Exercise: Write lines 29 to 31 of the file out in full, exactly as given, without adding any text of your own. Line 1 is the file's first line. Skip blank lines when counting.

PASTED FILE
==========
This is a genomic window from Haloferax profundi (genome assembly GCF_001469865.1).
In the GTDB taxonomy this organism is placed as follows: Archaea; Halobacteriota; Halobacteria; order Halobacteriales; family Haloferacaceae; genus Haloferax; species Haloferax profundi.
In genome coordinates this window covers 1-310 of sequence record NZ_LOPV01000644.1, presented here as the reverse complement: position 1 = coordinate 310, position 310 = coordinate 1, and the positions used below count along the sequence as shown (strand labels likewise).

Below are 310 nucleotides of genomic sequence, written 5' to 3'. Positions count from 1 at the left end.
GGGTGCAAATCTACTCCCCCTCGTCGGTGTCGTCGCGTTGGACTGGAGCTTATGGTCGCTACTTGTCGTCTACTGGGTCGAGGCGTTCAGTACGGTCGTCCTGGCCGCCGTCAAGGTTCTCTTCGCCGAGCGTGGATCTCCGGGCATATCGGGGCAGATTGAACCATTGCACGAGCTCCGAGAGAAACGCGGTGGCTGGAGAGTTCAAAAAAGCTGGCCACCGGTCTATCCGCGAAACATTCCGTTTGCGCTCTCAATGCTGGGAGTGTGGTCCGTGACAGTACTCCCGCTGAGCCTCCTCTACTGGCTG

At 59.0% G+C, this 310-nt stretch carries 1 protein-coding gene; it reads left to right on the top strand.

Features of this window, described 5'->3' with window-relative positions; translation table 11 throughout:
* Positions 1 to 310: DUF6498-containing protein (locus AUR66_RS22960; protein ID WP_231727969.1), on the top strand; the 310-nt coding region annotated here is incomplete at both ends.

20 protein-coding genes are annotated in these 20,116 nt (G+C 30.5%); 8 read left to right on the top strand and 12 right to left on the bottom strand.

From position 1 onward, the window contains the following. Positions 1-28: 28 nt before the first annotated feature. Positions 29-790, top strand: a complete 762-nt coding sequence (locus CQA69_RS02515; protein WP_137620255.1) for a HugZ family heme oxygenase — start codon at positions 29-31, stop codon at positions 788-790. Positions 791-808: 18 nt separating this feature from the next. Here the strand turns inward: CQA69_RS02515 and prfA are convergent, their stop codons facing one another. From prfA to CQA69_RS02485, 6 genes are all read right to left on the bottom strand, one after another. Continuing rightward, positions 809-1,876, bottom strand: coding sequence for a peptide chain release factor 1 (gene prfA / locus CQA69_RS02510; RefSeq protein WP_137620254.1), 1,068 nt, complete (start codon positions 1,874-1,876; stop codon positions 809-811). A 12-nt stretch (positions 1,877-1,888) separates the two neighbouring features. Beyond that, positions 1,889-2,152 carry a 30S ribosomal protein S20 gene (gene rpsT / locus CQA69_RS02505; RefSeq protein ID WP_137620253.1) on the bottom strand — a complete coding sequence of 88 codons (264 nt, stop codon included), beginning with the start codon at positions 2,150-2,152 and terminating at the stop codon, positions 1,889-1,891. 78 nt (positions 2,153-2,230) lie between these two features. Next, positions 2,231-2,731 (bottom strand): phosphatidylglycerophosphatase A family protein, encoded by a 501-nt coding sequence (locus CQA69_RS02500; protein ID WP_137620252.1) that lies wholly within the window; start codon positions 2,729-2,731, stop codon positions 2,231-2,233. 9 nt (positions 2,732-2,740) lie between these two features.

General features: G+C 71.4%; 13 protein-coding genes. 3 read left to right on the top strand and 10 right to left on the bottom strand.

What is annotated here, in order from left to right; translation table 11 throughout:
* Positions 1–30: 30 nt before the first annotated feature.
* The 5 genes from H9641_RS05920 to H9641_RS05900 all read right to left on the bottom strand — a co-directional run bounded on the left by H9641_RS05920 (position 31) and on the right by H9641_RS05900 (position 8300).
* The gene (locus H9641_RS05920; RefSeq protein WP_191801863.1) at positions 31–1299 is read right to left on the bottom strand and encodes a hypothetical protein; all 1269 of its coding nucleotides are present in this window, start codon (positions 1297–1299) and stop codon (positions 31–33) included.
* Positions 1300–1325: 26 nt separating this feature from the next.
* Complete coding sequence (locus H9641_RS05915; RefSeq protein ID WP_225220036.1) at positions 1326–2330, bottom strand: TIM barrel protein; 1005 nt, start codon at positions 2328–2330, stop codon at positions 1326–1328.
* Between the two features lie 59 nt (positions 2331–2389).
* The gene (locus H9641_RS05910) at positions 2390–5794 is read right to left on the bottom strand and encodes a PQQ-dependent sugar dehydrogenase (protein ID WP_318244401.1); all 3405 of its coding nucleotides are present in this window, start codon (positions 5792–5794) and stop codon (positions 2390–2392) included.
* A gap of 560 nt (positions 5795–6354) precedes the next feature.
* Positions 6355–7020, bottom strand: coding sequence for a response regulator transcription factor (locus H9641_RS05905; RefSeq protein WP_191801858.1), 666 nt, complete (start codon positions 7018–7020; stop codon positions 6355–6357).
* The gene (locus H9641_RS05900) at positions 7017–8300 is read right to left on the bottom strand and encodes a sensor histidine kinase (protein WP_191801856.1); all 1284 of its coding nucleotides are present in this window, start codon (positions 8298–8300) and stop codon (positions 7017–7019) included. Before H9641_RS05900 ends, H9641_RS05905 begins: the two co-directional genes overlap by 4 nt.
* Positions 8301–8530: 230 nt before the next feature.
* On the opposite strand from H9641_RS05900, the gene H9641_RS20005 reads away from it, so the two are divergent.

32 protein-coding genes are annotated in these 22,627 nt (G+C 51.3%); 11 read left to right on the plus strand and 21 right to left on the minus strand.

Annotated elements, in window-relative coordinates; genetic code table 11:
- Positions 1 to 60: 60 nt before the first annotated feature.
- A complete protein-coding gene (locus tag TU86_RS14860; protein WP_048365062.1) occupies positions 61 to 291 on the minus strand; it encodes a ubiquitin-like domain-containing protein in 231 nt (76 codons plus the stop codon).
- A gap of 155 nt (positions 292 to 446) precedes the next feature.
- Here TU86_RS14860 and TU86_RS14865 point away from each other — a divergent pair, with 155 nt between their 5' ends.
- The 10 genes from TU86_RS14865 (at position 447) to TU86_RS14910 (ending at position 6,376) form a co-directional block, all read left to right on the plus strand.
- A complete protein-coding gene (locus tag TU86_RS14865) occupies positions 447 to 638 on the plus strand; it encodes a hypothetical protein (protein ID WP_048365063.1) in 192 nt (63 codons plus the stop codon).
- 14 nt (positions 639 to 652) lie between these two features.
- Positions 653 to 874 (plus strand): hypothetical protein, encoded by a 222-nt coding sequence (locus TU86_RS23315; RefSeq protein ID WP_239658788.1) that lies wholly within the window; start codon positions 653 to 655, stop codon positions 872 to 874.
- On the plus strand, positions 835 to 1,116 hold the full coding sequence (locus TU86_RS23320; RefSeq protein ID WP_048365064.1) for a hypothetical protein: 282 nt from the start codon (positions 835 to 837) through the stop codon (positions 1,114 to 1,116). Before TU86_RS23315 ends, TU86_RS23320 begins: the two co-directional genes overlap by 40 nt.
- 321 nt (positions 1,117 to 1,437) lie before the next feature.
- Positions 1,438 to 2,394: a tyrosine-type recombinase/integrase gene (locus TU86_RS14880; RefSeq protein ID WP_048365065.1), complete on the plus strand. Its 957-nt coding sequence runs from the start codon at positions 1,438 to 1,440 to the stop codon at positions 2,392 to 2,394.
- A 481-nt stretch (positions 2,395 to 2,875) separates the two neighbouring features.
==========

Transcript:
- A gap of 155 nt (positions 292 to 446) precedes the next feature.
- Here TU86_RS14860 and TU86_RS14865 point away from each other — a divergent pair, with 155 nt between their 5' ends.
- The 10 genes from TU86_RS14865 (at position 447) to TU86_RS14910 (ending at position 6,376) form a co-directional block, all read left to right on the plus strand.